(i) Strophe: In Greek drama, the strophe (turning) signified the first section of a choral ode, and was recited by the Chorus as it moved across the stage. The strophe is essentially the first half of a debate or argument presented by the chorus. In reciting the strophe, the chorus moves from the right of the stage to the left. Because the size of the chorus during ancient performances would vary greatly, sometimes the entire chorus would perform both the strophe and the antistrophe, and sometimes the chorus would be split down the middle, with only one half reciting the strophe. In one section of Antigone, the chorus recalls the story of Danae, a woman whose father locked her away in her room to prevent her from having a child. This story implies that Antigone’s punishment of being entombed is unjust. Strophic poetry is to be contrasted with poems composed line-by-line non-stanzaically, such as Greek epic poems or English blank verse, to which the term stichic applies.

      (ii) Anti strophe: Antistrophe is the portion of an ode sung by the chorus in its returning movement from west to east, in response to the strophe, which was sung from east to west. The Chorus’s movement back to its original side was accompanied by the anti strop he. The antistrophe is the other half of the debate or further exploration of the argument initially presented in the strophe. The word itself means ‘to turn back’, which makes sense given that the chorus moves in the opposite direction of the strophe; for the antistrophe, the movement is left to right. The antistrophe serves as a response to the strophe, but it does not get the last word. The antistrophe only complicates the issue and makes it difficult to see the correct answer or path for characters to take. In one section of Antigone, the chorus recalls the story of Lycurgus, a king who mocked the god Dionysus and was therefore punished by being imprisoned and driven insane. This story implies that Antigone’s entombment is fair given her crime.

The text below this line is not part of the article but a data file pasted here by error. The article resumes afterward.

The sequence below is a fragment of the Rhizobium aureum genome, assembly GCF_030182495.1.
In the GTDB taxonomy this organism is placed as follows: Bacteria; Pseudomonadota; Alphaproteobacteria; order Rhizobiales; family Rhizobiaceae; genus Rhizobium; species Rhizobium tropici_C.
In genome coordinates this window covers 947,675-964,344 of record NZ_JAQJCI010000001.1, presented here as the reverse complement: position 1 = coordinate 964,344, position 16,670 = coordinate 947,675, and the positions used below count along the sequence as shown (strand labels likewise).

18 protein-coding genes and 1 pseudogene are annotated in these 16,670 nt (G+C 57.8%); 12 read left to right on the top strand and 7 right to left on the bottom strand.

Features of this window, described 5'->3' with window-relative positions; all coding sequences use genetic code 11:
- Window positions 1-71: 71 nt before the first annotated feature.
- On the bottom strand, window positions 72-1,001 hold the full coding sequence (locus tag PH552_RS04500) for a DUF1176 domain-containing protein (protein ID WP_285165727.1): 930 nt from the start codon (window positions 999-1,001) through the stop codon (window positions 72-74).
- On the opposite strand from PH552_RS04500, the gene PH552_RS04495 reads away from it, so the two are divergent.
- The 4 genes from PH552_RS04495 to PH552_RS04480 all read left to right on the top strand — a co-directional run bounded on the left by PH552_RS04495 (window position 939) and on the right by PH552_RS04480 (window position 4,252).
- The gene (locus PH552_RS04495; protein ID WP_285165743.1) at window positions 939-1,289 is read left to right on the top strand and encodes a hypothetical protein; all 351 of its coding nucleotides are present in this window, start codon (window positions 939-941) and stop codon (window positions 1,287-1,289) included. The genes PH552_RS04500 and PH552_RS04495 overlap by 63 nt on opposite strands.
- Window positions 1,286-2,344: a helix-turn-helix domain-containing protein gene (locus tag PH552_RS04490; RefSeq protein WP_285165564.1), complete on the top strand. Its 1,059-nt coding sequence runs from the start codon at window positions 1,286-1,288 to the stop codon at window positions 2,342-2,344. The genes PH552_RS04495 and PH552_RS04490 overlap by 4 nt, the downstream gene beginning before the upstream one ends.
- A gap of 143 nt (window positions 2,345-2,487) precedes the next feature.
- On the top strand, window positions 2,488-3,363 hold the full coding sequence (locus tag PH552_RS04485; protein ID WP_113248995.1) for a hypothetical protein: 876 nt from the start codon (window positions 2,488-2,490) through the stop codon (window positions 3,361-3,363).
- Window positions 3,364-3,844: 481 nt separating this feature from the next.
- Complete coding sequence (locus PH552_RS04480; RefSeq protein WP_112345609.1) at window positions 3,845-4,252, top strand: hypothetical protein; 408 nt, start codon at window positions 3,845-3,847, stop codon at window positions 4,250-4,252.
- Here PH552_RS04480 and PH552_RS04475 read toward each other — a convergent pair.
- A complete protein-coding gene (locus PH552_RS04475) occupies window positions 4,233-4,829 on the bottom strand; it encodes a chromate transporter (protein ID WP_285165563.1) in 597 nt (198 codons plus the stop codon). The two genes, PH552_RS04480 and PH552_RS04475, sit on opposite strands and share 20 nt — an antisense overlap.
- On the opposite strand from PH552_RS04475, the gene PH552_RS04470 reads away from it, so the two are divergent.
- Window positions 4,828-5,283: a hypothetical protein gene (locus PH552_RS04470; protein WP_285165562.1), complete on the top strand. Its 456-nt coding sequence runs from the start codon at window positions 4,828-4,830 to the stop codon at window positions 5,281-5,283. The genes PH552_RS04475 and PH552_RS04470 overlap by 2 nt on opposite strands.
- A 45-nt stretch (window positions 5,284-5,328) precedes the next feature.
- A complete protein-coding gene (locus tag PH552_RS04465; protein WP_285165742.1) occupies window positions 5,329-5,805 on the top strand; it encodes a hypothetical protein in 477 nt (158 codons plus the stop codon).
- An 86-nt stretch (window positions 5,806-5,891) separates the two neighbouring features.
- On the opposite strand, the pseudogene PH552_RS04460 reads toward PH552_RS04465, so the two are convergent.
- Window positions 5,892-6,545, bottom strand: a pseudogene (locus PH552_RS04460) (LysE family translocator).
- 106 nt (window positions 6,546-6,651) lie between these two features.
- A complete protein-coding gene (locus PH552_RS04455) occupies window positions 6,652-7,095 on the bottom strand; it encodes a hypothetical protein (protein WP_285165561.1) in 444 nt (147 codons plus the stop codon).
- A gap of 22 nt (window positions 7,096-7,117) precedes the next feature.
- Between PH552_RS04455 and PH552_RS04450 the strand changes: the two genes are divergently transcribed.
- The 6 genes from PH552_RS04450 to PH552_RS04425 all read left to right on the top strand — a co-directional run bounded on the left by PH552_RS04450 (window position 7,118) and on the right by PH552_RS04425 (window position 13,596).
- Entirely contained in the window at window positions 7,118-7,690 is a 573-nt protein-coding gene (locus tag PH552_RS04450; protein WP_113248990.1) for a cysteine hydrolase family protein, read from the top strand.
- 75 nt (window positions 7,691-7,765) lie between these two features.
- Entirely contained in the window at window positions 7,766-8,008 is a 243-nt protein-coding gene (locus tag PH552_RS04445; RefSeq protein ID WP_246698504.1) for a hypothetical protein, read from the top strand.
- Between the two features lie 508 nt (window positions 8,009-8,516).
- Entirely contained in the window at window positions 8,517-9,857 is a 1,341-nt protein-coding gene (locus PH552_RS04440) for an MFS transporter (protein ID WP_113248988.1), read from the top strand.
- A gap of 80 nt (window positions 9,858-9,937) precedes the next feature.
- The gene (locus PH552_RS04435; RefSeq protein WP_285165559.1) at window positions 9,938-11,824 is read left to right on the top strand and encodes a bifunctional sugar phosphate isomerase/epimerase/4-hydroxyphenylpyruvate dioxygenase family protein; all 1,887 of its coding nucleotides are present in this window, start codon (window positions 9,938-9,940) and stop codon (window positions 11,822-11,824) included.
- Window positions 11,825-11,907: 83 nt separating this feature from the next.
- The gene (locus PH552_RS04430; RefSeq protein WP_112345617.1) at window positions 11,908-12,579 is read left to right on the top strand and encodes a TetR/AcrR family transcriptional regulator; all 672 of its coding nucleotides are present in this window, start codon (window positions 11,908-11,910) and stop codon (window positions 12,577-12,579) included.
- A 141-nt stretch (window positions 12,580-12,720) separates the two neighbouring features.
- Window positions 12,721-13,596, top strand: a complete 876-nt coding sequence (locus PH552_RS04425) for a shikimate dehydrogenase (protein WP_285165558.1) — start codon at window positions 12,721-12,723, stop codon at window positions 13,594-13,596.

(iii) Epode: Epode is the third part of an ode, which followed the strophe and the antistrophe, and completed the movement. Finally, the Chorus stood still to chant the epode, the final section of the ode, which used a new metrical structure. The epode, or ‘after song’, is the third and final section of the ode. In the epode, the chorus comes together in the center of the stage and delivers a final stanza. While the strophe and antistrophe are delivered in the same meter as one another, the epode is often slightly different. In many odes, the epode is omitted, so the strophe and antistrophe comprise the entire choral interlude.